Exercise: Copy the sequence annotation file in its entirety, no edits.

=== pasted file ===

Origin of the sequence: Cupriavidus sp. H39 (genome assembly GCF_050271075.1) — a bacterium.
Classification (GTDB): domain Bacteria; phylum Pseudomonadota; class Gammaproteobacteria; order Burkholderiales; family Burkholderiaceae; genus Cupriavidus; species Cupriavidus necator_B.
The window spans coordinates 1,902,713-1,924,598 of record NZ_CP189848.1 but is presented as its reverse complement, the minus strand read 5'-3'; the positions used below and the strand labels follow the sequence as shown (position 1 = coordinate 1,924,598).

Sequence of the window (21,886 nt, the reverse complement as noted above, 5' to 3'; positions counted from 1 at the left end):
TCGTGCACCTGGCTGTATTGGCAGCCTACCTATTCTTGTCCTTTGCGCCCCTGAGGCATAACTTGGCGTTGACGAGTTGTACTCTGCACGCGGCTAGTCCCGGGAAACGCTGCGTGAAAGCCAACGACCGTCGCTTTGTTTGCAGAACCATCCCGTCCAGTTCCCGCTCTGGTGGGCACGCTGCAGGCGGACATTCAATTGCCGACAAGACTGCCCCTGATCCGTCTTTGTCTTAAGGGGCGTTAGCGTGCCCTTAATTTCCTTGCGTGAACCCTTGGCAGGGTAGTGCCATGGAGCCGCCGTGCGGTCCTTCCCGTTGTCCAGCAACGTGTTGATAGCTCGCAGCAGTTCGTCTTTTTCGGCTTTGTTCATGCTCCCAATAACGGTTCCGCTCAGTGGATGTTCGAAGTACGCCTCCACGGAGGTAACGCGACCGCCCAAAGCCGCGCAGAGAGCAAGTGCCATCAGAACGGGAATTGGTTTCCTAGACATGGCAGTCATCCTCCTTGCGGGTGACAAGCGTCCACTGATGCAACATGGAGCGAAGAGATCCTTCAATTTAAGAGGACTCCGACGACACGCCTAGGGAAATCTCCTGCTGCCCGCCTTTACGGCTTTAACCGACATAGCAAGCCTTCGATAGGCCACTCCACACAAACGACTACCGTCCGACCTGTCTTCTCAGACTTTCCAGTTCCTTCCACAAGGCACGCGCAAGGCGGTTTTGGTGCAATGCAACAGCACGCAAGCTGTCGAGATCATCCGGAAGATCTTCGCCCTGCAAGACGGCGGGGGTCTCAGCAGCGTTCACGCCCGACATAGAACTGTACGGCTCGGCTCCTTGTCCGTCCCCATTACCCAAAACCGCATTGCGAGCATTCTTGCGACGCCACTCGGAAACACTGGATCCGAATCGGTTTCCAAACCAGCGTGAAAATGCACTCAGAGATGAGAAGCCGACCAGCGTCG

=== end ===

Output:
Origin of the sequence: Cupriavidus sp. H39 (genome assembly GCF_050271075.1) — a bacterium.
Classification (GTDB): domain Bacteria; phylum Pseudomonadota; class Gammaproteobacteria; order Burkholderiales; family Burkholderiaceae; genus Cupriavidus; species Cupriavidus necator_B.
The window spans coordinates 1,902,713-1,924,598 of record NZ_CP189848.1 but is presented as its reverse complement, the minus strand read 5'-3'; the positions used below and the strand labels follow the sequence as shown (position 1 = coordinate 1,924,598).

Sequence of the window (21,886 nt, the reverse complement as noted above, 5' to 3'; positions counted from 1 at the left end):
TCGTGCACCTGGCTGTATTGGCAGCCTACCTATTCTTGTCCTTTGCGCCCCTGAGGCATAACTTGGCGTTGACGAGTTGTACTCTGCACGCGGCTAGTCCCGGGAAACGCTGCGTGAAAGCCAACGACCGTCGCTTTGTTTGCAGAACCATCCCGTCCAGTTCCCGCTCTGGTGGGCACGCTGCAGGCGGACATTCAATTGCCGACAAGACTGCCCCTGATCCGTCTTTGTCTTAAGGGGCGTTAGCGTGCCCTTAATTTCCTTGCGTGAACCCTTGGCAGGGTAGTGCCATGGAGCCGCCGTGCGGTCCTTCCCGTTGTCCAGCAACGTGTTGATAGCTCGCAGCAGTTCGTCTTTTTCGGCTTTGTTCATGCTCCCAATAACGGTTCCGCTCAGTGGATGTTCGAAGTACGCCTCCACGGAGGTAACGCGACCGCCCAAAGCCGCGCAGAGAGCAAGTGCCATCAGAACGGGAATTGGTTTCCTAGACATGGCAGTCATCCTCCTTGCGGGTGACAAGCGTCCACTGATGCAACATGGAGCGAAGAGATCCTTCAATTTAAGAGGACTCCGACGACACGCCTAGGGAAATCTCCTGCTGCCCGCCTTTACGGCTTTAACCGACATAGCAAGCCTTCGATAGGCCACTCCACACAAACGACTACCGTCCGACCTGTCTTCTCAGACTTTCCAGTTCCTTCCACAAGGCACGCGCAAGGCGGTTTTGGTGCAATGCAACAGCACGCAAGCTGTCGAGATCATCCGGAAGATCTTCGCCCTGCAAGACGGCGGGGGTCTCAGCAGCGTTCACGCCCGACATAGAACTGTACGGCTCGGCTCCTTGTCCGTCCCCATTACCCAAAACCGCATTGCGAGCATTCTTGCGACGCCACTCGGAAACACTGGATCCGAATCGGTTTCCAAACCAGCGTGAAAATGCACTCAGAGATGAGAAGCCGACCAGCGTCG